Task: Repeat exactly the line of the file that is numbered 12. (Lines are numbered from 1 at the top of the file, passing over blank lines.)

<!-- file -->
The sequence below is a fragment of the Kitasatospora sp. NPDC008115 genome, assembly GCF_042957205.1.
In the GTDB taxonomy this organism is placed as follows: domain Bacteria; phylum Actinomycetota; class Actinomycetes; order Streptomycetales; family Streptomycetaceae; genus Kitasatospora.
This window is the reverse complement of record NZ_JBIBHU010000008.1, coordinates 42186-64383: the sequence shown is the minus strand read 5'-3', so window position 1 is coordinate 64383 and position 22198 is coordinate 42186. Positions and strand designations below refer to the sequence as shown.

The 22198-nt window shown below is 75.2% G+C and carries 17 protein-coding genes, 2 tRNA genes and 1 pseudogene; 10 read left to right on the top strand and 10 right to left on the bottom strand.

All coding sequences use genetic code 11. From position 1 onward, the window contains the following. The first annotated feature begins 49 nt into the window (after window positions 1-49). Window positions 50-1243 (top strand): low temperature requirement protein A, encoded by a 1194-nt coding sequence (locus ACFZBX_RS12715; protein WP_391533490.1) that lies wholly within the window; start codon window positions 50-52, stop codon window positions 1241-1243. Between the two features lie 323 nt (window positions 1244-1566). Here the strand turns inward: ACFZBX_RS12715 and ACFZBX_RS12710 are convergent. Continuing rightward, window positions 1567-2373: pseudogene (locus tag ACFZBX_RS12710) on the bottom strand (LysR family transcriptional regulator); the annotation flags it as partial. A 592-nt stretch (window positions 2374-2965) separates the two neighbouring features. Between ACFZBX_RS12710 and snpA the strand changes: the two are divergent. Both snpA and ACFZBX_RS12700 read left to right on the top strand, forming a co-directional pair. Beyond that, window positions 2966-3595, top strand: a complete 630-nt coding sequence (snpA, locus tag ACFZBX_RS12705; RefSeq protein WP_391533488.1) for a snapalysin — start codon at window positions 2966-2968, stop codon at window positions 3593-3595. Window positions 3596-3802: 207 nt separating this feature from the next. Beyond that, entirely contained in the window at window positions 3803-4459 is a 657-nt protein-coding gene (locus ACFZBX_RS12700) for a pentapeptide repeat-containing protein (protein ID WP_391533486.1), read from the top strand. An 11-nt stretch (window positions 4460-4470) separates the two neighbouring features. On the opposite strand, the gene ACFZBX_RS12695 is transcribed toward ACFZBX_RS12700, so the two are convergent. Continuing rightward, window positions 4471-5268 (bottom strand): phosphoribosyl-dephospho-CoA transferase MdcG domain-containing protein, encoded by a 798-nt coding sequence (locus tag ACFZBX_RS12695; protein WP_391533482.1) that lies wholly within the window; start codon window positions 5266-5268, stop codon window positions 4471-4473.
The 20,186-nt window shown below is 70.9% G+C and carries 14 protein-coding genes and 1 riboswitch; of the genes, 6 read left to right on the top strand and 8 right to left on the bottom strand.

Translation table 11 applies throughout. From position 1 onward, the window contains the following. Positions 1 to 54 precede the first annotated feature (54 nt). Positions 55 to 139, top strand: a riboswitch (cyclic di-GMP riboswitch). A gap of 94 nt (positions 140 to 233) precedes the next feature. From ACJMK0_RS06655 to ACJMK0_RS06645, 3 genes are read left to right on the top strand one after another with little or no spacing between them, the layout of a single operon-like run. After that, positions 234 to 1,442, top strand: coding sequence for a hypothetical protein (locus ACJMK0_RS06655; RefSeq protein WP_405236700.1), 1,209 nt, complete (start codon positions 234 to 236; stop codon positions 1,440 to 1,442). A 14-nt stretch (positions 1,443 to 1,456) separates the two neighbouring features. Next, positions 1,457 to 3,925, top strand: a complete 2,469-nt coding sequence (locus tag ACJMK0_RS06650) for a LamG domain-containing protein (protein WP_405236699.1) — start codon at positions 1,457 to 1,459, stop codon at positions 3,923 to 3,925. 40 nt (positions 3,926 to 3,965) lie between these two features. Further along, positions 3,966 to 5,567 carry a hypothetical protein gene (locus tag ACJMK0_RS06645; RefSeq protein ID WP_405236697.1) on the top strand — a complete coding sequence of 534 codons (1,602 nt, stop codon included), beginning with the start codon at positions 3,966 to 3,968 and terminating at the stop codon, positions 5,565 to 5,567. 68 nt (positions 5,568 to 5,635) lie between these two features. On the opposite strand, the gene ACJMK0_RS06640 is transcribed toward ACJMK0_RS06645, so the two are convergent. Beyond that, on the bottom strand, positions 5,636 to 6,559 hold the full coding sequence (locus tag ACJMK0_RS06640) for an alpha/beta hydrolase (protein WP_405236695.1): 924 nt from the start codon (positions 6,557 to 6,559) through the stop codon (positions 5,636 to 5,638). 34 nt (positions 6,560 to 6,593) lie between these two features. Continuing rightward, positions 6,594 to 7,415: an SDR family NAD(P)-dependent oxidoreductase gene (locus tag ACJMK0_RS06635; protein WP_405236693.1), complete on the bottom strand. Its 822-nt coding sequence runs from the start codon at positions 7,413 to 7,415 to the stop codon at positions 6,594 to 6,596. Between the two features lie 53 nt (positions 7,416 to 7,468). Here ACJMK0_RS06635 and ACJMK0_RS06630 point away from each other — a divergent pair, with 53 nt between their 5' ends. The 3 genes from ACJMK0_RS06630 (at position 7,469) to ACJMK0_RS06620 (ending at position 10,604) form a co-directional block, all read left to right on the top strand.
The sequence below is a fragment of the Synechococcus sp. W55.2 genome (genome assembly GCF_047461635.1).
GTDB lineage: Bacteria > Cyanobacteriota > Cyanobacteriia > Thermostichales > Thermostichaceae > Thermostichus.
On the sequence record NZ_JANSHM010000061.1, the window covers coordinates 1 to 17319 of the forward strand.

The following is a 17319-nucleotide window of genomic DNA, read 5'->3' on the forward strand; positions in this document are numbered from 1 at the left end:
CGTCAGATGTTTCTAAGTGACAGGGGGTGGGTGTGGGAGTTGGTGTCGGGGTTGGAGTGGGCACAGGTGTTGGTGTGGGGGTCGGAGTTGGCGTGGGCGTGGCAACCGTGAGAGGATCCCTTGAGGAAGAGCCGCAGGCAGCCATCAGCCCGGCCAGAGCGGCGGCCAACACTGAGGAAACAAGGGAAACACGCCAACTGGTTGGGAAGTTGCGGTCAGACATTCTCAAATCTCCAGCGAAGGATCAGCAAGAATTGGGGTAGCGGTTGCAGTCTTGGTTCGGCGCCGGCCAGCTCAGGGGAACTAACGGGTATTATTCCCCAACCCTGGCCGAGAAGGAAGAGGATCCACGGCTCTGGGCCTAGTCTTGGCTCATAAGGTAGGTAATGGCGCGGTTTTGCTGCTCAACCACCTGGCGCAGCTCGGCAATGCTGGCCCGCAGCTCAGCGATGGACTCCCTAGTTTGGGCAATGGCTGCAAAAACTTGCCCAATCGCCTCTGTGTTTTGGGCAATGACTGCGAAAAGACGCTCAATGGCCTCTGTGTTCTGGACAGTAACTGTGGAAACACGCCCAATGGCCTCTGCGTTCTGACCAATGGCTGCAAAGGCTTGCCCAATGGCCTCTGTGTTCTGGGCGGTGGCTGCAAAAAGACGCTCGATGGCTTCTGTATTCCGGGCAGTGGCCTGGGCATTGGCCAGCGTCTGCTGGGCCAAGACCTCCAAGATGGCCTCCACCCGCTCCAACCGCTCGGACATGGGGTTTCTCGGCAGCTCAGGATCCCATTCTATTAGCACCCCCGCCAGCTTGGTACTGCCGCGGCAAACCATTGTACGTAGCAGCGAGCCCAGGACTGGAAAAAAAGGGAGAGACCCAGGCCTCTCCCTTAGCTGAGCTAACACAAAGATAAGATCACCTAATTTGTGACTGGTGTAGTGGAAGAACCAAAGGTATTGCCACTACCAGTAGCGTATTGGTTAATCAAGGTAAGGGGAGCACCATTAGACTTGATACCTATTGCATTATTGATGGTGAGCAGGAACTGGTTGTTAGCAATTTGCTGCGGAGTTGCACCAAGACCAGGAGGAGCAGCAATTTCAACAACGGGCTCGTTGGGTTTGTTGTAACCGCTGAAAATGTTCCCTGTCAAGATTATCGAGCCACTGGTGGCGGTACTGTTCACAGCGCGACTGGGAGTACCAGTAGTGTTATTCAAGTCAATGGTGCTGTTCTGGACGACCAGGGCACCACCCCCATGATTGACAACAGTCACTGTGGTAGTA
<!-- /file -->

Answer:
CGTCAGATGTTTCTAAGTGACAGGGGGTGGGTGTGGGAGTTGGTGTCGGGGTTGGAGTGGGCACAGGTGTTGGTGTGGGGGTCGGAGTTGGCGTGGGCGTGGCAACCGTGAGAGGATCCCTTGAGGAAGAGCCGCAGGCAGCCATCAGCCCGGCCAGAGCGGCGGCCAACACTGAGGAAACAAGGGAAACACGCCAACTGGTTGGGAAGTTGCGGTCAGACATTCTCAAATCTCCAGCGAAGGATCAGCAAGAATTGGGGTAGCGGTTGCAGTCTTGGTTCGGCGCCGGCCAGCTCAGGGGAACTAACGGGTATTATTCCCCAACCCTGGCCGAGAAGGAAGAGGATCCACGGCTCTGGGCCTAGTCTTGGCTCATAAGGTAGGTAATGGCGCGGTTTTGCTGCTCAACCACCTGGCGCAGCTCGGCAATGCTGGCCCGCAGCTCAGCGATGGACTCCCTAGTTTGGGCAATGGCTGCAAAAACTTGCCCAATCGCCTCTGTGTTTTGGGCAATGACTGCGAAAAGACGCTCAATGGCCTCTGTGTTCTGGACAGTAACTGTGGAAACACGCCCAATGGCCTCTGCGTTCTGACCAATGGCTGCAAAGGCTTGCCCAATGGCCTCTGTGTTCTGGGCGGTGGCTGCAAAAAGACGCTCGATGGCTTCTGTATTCCGGGCAGTGGCCTGGGCATTGGCCAGCGTCTGCTGGGCCAAGACCTCCAAGATGGCCTCCACCCGCTCCAACCGCTCGGACATGGGGTTTCTCGGCAGCTCAGGATCCCATTCTATTAGCACCCCCGCCAGCTTGGTACTGCCGCGGCAAACCATTGTACGTAGCAGCGAGCCCAGGACTGGAAAAAAAGGGAGAGACCCAGGCCTCTCCCTTAGCTGAGCTAACACAAAGATAAGATCACCTAATTTGTGACTGGTGTAGTGGAAGAACCAAAGGTATTGCCACTACCAGTAGCGTATTGGTTAATCAAGGTAAGGGGAGCACCATTAGACTTGATACCTATTGCATTATTGATGGTGAGCAGGAACTGGTTGTTAGCAATTTGCTGCGGAGTTGCACCAAGACCAGGAGGAGCAGCAATTTCAACAACGGGCTCGTTGGGTTTGTTGTAACCGCTGAAAATGTTCCCTGTCAAGATTATCGAGCCACTGGTGGCGGTACTGTTCACAGCGCGACTGGGAGTACCAGTAGTGTTATTCAAGTCAATGGTGCTGTTCTGGACGACCAGGGCACCACCCCCATGATTGACAACAGTCACTGTGGTAGTA